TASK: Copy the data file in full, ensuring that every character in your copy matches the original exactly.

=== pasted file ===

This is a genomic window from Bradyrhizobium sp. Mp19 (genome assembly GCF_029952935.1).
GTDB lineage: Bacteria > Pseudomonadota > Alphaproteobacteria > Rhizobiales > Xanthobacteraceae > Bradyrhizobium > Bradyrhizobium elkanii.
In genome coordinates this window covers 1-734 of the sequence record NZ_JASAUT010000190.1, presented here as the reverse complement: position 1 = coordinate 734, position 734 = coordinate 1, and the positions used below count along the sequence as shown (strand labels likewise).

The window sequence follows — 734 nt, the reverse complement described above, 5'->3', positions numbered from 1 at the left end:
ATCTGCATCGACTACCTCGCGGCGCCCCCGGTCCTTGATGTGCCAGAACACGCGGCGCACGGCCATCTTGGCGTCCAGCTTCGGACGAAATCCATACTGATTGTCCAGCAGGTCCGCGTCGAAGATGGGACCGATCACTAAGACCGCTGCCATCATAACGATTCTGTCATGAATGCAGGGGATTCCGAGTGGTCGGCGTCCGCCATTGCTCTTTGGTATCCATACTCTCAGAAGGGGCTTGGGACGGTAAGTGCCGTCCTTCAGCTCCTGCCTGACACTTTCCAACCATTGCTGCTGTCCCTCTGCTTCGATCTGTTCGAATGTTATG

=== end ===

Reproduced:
This is a genomic window from Bradyrhizobium sp. Mp19 (genome assembly GCF_029952935.1).
GTDB lineage: Bacteria > Pseudomonadota > Alphaproteobacteria > Rhizobiales > Xanthobacteraceae > Bradyrhizobium > Bradyrhizobium elkanii.
In genome coordinates this window covers 1-734 of the sequence record NZ_JASAUT010000190.1, presented here as the reverse complement: position 1 = coordinate 734, position 734 = coordinate 1, and the positions used below count along the sequence as shown (strand labels likewise).

The window sequence follows — 734 nt, the reverse complement described above, 5'->3', positions numbered from 1 at the left end:
ATCTGCATCGACTACCTCGCGGCGCCCCCGGTCCTTGATGTGCCAGAACACGCGGCGCACGGCCATCTTGGCGTCCAGCTTCGGACGAAATCCATACTGATTGTCCAGCAGGTCCGCGTCGAAGATGGGACCGATCACTAAGACCGCTGCCATCATAACGATTCTGTCATGAATGCAGGGGATTCCGAGTGGTCGGCGTCCGCCATTGCTCTTTGGTATCCATACTCTCAGAAGGGGCTTGGGACGGTAAGTGCCGTCCTTCAGCTCCTGCCTGACACTTTCCAACCATTGCTGCTGTCCCTCTGCTTCGATCTGTTCGAATGTTATG